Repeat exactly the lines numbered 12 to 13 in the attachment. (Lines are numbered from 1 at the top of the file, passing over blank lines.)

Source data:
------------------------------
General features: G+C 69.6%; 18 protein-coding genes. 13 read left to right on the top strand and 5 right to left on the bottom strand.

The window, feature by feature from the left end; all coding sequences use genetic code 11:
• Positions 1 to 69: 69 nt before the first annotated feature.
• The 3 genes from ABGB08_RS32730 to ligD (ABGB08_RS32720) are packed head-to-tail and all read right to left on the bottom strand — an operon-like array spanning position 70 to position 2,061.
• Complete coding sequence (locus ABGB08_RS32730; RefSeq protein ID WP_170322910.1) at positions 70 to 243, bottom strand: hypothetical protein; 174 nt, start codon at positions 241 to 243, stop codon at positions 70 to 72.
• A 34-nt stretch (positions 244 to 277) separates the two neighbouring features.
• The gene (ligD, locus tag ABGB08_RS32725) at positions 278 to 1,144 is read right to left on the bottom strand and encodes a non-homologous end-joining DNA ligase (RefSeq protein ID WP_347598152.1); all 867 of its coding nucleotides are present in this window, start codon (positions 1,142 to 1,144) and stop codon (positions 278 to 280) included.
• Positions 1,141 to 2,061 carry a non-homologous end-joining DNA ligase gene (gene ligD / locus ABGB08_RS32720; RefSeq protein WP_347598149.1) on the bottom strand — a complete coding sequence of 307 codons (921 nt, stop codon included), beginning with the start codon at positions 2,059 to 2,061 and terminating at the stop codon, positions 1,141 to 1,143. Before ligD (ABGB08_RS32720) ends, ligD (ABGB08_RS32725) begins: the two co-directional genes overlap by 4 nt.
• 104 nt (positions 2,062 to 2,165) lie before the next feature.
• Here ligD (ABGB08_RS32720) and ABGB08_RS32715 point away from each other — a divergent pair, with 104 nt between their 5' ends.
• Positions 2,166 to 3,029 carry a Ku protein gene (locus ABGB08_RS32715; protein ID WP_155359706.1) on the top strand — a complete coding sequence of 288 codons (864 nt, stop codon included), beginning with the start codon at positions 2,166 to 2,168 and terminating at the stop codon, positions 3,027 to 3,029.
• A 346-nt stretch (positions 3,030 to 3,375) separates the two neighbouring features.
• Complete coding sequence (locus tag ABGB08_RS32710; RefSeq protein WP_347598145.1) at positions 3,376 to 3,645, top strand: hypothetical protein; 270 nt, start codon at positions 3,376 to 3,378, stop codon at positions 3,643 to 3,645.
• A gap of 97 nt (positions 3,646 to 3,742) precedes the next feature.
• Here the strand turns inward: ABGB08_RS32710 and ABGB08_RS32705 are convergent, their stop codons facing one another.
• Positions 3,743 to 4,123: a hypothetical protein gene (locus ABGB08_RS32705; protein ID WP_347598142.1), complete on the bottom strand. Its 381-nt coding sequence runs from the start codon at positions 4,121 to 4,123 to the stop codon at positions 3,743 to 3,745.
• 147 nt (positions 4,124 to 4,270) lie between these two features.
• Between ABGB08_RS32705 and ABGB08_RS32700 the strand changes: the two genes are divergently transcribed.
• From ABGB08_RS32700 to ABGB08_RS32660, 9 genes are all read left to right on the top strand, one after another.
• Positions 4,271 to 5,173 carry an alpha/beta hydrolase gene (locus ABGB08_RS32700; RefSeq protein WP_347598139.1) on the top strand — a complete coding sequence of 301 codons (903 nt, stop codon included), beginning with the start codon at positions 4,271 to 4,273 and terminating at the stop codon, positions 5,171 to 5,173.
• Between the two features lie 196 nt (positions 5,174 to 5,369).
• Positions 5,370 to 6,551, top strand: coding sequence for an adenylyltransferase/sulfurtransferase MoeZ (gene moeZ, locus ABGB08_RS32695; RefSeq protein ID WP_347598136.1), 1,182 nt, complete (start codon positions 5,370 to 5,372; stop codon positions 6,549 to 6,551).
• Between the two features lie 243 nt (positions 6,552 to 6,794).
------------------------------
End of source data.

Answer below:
• A 346-nt stretch (positions 3,030 to 3,375) separates the two neighbouring features.
• Complete coding sequence (locus tag ABGB08_RS32710; RefSeq protein WP_347598145.1) at positions 3,376 to 3,645, top strand: hypothetical protein; 270 nt, start codon at positions 3,376 to 3,378, stop codon at positions 3,643 to 3,645.